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Wednesday, 13 June 2018

Python Capsules

Python 3.1 adds a new C datatype, PyCapsule, for providing a C API to an extension module. A capsule is essentially the holder of a C void * pointer, and is made available as a module attribute; for example, the socket module’s API is exposed as socket.CAPI, and unicodedata exposes ucnhash_CAPI. Other extensions can import the module, access its dictionary to get the capsule object, and then get the void * pointer, which will usually point to an array of pointers to the module’s various API functions.
There is an existing data type already used for this, PyCObject, but it doesn’t provide type safety. Evil code written in pure Python could cause a segmentation fault by taking a PyCObject from module A and somehow substituting it for the PyCObject in module B. Capsules know their own name, and getting the pointer requires providing the name:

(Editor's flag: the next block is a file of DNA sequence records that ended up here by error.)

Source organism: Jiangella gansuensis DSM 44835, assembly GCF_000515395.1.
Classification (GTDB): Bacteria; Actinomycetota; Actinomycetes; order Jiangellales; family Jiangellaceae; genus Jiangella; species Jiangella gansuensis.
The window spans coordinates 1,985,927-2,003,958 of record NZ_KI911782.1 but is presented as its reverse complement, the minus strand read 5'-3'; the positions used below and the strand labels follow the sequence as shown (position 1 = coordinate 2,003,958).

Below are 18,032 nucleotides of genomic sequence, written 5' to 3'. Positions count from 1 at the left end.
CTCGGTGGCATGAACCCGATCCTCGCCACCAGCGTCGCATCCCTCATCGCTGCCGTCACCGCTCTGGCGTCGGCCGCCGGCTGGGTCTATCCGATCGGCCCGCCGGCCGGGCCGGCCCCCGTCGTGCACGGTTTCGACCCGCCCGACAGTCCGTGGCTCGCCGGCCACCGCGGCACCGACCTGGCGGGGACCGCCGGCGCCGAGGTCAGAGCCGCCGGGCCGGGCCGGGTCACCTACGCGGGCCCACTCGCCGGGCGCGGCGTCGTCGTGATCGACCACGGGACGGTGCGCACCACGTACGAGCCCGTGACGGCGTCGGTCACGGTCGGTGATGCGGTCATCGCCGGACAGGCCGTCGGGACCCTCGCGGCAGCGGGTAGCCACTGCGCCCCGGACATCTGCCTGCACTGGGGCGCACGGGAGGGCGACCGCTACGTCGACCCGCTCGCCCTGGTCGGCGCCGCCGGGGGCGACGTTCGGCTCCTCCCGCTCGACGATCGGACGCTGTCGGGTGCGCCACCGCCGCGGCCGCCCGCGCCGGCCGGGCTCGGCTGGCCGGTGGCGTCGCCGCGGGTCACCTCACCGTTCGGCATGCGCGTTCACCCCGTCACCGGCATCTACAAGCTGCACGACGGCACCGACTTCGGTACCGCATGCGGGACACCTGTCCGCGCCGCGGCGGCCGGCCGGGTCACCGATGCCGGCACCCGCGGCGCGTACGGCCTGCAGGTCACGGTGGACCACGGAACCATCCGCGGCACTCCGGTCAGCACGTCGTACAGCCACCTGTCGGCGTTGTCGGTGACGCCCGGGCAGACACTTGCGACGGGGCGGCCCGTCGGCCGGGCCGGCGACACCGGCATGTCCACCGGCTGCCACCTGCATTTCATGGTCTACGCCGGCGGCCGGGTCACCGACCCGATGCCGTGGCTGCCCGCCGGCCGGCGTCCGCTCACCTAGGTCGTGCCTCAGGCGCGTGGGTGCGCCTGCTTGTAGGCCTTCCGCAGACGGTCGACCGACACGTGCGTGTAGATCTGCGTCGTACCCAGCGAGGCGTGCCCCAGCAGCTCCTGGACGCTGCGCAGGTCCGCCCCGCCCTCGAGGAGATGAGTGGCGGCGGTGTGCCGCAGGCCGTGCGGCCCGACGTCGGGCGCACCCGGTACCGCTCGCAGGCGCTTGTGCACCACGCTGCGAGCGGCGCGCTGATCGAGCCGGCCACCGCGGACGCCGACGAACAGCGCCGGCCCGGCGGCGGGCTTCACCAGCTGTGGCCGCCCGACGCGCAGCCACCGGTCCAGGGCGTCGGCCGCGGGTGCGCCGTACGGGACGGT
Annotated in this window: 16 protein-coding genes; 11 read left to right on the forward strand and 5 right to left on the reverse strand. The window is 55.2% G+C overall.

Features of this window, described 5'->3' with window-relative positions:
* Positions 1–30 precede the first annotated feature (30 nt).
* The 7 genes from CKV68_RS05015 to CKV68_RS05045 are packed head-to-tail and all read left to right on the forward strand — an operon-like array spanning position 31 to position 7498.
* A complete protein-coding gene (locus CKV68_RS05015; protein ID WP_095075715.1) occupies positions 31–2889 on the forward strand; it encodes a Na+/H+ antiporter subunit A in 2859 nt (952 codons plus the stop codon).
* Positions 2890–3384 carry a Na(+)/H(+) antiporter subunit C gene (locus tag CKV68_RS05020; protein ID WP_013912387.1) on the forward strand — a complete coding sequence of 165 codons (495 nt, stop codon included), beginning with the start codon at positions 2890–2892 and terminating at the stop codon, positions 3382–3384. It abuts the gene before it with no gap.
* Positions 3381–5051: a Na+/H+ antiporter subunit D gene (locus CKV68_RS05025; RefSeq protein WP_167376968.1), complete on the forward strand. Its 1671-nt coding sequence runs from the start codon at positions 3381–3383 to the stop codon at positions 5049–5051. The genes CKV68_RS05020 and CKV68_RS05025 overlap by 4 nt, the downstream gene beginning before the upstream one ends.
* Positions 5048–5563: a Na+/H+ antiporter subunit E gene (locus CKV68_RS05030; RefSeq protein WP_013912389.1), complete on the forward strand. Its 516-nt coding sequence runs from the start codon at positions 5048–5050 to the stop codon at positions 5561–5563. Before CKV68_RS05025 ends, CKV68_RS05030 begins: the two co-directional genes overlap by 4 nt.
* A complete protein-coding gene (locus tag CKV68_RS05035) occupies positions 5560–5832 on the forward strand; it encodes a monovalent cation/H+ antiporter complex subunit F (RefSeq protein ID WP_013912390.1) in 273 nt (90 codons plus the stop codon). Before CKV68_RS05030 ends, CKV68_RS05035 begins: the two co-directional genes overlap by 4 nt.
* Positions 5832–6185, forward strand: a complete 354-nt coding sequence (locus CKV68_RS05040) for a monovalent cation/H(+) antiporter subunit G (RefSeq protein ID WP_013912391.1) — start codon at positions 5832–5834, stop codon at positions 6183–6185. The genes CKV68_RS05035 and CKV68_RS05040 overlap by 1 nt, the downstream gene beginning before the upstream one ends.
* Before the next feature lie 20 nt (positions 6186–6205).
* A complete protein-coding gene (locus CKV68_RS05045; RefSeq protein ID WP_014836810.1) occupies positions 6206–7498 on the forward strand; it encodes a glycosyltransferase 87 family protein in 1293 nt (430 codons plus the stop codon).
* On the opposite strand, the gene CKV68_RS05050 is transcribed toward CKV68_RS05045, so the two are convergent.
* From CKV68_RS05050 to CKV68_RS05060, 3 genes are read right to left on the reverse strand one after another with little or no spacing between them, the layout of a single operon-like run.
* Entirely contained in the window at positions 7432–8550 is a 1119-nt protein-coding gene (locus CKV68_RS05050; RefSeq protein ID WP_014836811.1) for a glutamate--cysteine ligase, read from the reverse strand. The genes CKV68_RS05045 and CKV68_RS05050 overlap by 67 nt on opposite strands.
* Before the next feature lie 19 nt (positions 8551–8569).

void *vtable;

if (!PyCapsule_IsValid(capsule, "mymodule.CAPI") {
        PyErr_SetString(PyExc_ValueError, "argument type invalid");
        return NULL;

vtable = PyCapsule_GetPointer(capsule, "mymodule.CAPI");
You are assured that vtable points to whatever you’re expecting. If a different capsule was passed in, PyCapsule_IsValid() would detect the mismatched name and return false. Refer to Providing a C API for an Extension Module for more information on using these objects.
Python 2.7 now uses capsules internally to provide various extension-module APIs, but the PyCObject_AsVoidPtr() was modified to handle capsules, preserving compile-time compatibility with the CObject interface. Use of PyCObject_AsVoidPtr() will signal a PendingDeprecationWarning, which is silent by default.
Implemented in Python 3.1 and backported to 2.7 by Larry Hastings; discussed in bpo-5630.